How to Form a Franchise

Your business has grown beautifully and you now have several satellite locations to serve a growing customer base. You’re facing the prospect of opening more satellites but that means finding new locations and new employees. The paperwork and taxes involved are a nightmare. You’re ready to release control of some of the responsibility of your business but you don’t like the idea of licensing your name. You want to protect your business name and be sure new partners will deliver the same service people have come to associate with your name. Franchising seems a good way to go but you have no idea how to form a franchise.

Before you look for franchisees give yourself the security of a plan. Determine if the potential earnings from franchising will support the network you’ll need to put in place. If the prospective profit margin is too narrow to support both you and the franchisee this may not be a good way to go.

Develop training material and programs in advance. Your business reputation depends on your franchisees being able to provide the same quality of service you do, so be ready to teach them how to do it. This is a major expense compare the cost against the prospective results in advance.

Contracts protect both you and the franchisee. You can attract quality franchisees with a fair contract to protect the partnership. Get your legal team in place before you look into how to form a franchise. You’ll save yourself tremendous expense.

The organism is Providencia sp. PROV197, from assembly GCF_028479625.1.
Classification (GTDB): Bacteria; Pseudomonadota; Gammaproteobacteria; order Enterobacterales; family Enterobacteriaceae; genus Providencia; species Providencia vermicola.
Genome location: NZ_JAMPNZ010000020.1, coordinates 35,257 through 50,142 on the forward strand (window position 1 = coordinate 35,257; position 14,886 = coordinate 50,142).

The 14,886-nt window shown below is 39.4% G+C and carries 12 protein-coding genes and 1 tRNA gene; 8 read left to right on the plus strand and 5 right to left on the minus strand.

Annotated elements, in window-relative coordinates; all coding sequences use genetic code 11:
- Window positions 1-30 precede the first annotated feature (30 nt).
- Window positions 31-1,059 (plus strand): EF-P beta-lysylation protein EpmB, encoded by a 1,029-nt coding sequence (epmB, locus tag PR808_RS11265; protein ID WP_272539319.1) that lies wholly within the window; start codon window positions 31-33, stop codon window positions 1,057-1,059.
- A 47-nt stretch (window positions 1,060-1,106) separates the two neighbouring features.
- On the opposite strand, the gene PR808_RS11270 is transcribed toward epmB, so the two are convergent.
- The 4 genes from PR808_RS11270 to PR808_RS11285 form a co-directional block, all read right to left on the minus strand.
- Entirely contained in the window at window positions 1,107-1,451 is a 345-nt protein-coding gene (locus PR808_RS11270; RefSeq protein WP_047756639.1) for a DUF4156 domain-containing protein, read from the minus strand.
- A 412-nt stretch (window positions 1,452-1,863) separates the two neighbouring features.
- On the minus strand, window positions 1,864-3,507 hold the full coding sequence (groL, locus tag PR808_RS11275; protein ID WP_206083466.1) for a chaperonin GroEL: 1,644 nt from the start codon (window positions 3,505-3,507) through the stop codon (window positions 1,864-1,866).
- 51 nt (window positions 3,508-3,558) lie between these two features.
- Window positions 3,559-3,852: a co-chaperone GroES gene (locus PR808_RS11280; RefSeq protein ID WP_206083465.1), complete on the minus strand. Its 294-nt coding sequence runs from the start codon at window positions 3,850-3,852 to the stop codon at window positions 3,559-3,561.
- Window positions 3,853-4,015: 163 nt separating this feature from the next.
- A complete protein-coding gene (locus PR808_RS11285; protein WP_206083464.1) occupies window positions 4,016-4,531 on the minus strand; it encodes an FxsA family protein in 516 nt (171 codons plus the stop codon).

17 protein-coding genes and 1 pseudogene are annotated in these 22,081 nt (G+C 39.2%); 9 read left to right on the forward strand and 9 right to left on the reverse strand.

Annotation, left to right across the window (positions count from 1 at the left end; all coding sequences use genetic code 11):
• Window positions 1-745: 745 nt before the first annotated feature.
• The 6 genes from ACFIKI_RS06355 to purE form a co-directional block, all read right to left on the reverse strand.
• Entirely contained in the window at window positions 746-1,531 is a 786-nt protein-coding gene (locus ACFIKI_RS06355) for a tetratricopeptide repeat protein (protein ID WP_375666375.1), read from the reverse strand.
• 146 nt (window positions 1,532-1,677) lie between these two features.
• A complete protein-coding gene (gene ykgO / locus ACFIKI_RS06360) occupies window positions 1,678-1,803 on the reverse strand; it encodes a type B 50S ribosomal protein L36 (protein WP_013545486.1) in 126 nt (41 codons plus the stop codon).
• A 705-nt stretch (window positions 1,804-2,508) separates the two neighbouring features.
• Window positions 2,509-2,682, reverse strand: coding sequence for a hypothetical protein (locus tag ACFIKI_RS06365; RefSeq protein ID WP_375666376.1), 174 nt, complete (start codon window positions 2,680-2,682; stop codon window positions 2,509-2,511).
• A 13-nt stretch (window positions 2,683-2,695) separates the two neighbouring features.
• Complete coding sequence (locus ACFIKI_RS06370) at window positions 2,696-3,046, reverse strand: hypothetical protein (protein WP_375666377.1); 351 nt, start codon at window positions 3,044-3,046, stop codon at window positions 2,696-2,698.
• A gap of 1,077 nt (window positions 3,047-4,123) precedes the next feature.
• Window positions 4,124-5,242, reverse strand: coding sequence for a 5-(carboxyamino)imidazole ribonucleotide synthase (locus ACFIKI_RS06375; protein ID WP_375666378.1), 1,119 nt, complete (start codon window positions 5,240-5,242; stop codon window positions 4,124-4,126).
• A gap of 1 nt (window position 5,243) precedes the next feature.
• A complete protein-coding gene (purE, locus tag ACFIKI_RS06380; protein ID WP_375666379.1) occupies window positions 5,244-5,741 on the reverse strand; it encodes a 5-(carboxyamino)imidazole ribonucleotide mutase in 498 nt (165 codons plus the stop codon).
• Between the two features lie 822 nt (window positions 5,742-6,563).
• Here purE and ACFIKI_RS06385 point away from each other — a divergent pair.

The most common cause of franchise failure is greed. Once you start franchising and making money its easy to fall into the trap of growing too quickly. Plan your franchising options around your ability to offer support to your franchisees and your customer base. Plan how much growth and where you want that growth to occur before you begin.

Right now your head is already swimming with the details of doing business and the idea of doing all this planning before you even begin to learn how to form a franchise is frustrating. It will be worth it in the long run though. By planning your course before you start you’ll have a clearer idea of where you’re going and how long it will take you to get there. If you are doing enough business to consider franchising you should already have legal representation. You can give the task of contract preparation to them. You have an accountant give the job of planning for the future and weighing the pros and cons to them. A business manager or a good consultant is a good idea now if you don’t already have one.

Put your team to work. Give them a deadline and then have a meeting to discuss your options. Nothing in the world will aid your success in forming a strong franchise than a having a solid foundation to build on.

29Edward Dean is an accomplished website developer and author. To learn more about How to Form a Franchise visit Sports Bar Franchising for current articles and discussions.
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